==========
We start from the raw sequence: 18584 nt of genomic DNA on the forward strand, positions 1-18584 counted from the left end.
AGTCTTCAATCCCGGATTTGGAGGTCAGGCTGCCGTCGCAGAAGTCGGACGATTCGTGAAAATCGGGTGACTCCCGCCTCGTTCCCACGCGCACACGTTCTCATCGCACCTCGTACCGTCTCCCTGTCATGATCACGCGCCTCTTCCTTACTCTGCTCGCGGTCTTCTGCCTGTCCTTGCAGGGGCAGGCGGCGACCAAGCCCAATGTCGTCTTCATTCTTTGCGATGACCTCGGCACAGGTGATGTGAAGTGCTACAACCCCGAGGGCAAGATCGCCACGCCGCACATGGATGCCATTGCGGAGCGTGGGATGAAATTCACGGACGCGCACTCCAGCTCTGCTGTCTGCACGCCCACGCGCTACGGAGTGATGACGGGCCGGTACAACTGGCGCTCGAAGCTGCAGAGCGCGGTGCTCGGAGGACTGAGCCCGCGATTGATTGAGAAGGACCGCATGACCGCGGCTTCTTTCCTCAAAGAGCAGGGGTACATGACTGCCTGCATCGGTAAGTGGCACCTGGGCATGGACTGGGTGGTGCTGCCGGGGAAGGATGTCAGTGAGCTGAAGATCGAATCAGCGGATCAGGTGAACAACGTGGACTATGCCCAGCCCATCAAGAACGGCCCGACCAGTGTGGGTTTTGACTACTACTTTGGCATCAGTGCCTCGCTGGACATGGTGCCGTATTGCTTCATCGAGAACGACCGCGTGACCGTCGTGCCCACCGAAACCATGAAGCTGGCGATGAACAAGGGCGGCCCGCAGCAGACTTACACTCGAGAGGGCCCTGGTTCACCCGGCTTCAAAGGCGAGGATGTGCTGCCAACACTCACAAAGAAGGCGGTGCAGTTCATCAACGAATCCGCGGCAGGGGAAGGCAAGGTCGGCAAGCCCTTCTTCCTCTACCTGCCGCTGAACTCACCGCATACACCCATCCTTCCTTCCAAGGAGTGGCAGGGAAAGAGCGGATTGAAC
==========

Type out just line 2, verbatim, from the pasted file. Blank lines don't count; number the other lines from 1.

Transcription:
AGTCTTCAATCCCGGATTTGGAGGTCAGGCTGCCGTCGCAGAAGTCGGACGATTCGTGAAAATCGGGTGACTCCCGCCTCGTTCCCACGCGCACACGTTCTCATCGCACCTCGTACCGTCTCCCTGTCATGATCACGCGCCTCTTCCTTACTCTGCTCGCGGTCTTCTGCCTGTCCTTGCAGGGGCAGGCGGCGACCAAGCCCAATGTCGTCTTCATTCTTTGCGATGACCTCGGCACAGGTGATGTGAAGTGCTACAACCCCGAGGGCAAGATCGCCACGCCGCACATGGATGCCATTGCGGAGCGTGGGATGAAATTCACGGACGCGCACTCCAGCTCTGCTGTCTGCACGCCCACGCGCTACGGAGTGATGACGGGCCGGTACAACTGGCGCTCGAAGCTGCAGAGCGCGGTGCTCGGAGGACTGAGCCCGCGATTGATTGAGAAGGACCGCATGACCGCGGCTTCTTTCCTCAAAGAGCAGGGGTACATGACTGCCTGCATCGGTAAGTGGCACCTGGGCATGGACTGGGTGGTGCTGCCGGGGAAGGATGTCAGTGAGCTGAAGATCGAATCAGCGGATCAGGTGAACAACGTGGACTATGCCCAGCCCATCAAGAACGGCCCGACCAGTGTGGGTTTTGACTACTACTTTGGCATCAGTGCCTCGCTGGACATGGTGCCGTATTGCTTCATCGAGAACGACCGCGTGACCGTCGTGCCCACCGAAACCATGAAGCTGGCGATGAACAAGGGCGGCCCGCAGCAGACTTACACTCGAGAGGGCCCTGGTTCACCCGGCTTCAAAGGCGAGGATGTGCTGCCAACACTCACAAAGAAGGCGGTGCAGTTCATCAACGAATCCGCGGCAGGGGAAGGCAAGGTCGGCAAGCCCTTCTTCCTCTACCTGCCGCTGAACTCACCGCATACACCCATCCTTCCTTCCAAGGAGTGGCAGGGAAAGAGCGGATTGAAC